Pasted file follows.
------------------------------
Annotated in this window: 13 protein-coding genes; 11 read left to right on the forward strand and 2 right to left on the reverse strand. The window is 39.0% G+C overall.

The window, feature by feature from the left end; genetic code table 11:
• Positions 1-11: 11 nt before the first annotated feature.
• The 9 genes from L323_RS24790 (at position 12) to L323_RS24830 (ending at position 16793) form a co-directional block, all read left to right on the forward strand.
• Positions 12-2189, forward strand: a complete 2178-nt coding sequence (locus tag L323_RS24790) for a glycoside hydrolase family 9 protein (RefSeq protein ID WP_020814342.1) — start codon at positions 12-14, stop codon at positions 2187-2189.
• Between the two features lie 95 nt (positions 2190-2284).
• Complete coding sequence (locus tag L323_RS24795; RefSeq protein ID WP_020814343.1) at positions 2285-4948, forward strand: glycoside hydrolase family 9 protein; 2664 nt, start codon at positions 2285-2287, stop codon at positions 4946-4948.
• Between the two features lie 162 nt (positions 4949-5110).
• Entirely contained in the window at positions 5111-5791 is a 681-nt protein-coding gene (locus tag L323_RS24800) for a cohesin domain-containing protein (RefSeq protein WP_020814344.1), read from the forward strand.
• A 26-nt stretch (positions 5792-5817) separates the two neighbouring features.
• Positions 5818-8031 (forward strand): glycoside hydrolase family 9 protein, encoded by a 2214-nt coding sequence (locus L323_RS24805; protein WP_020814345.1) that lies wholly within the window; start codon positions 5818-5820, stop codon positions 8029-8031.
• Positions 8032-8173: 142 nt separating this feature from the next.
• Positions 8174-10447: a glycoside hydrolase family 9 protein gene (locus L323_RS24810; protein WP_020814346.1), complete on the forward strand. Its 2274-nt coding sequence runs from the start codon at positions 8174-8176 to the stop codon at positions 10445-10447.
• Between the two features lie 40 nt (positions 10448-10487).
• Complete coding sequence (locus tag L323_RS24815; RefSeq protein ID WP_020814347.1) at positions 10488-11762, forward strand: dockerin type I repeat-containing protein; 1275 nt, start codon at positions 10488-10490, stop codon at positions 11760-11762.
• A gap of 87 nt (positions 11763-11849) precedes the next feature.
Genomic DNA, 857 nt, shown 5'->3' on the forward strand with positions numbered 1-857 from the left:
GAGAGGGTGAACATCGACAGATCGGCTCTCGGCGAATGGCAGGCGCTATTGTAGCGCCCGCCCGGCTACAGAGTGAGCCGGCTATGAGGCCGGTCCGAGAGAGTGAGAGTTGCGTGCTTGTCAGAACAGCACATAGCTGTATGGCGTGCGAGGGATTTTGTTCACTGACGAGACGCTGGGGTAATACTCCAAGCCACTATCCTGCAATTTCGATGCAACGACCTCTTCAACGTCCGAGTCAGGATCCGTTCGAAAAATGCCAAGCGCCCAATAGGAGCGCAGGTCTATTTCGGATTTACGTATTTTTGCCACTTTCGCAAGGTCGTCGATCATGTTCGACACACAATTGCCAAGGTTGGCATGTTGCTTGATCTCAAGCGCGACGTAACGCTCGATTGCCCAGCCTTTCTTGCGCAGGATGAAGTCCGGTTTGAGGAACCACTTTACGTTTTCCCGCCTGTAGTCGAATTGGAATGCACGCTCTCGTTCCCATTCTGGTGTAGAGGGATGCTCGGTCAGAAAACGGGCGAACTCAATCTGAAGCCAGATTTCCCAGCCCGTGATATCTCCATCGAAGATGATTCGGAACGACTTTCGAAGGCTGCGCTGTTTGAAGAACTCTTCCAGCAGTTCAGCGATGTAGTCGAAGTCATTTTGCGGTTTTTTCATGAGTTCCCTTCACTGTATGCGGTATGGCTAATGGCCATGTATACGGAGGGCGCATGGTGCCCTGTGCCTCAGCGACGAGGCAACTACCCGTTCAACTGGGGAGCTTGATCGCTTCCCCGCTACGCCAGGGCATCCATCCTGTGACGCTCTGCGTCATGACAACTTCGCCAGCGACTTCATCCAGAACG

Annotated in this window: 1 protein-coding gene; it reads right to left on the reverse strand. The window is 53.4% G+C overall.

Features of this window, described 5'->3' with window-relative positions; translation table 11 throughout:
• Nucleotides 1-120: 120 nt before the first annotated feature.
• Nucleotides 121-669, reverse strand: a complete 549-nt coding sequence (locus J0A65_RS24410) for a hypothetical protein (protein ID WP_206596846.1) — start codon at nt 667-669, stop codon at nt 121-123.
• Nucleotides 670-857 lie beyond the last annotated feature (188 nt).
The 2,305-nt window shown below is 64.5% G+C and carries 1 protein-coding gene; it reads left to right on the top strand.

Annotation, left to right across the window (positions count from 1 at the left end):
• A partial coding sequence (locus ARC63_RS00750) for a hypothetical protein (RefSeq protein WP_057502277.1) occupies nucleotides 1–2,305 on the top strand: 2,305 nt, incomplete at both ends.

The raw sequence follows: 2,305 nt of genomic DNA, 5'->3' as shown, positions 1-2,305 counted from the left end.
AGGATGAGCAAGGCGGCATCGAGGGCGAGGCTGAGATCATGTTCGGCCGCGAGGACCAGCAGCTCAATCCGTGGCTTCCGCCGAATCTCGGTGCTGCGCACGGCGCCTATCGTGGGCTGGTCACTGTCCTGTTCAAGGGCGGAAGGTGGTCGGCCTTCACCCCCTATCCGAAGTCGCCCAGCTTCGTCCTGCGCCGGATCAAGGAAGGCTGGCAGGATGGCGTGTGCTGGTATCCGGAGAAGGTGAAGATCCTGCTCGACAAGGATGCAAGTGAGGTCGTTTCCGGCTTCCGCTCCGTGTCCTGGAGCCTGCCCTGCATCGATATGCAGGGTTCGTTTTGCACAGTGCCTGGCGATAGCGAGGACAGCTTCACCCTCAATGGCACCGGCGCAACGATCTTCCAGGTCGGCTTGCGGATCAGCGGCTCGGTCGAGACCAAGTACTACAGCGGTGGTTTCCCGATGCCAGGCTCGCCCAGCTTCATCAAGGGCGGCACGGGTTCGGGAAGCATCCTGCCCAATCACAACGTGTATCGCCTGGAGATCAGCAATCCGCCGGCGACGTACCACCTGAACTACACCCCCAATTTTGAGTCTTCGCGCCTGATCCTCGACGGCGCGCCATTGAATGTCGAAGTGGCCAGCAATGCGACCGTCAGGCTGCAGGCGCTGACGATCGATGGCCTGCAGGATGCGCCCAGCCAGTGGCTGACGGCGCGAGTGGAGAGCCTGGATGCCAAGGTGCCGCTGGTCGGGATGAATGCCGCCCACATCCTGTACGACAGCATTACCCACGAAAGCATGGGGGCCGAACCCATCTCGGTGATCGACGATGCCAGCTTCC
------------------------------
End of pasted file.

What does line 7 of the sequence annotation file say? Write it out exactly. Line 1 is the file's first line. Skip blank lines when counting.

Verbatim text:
• Complete coding sequence (locus tag L323_RS24795; RefSeq protein ID WP_020814343.1) at positions 2285-4948, forward strand: glycoside hydrolase family 9 protein; 2664 nt, start codon at positions 2285-2287, stop codon at positions 4946-4948.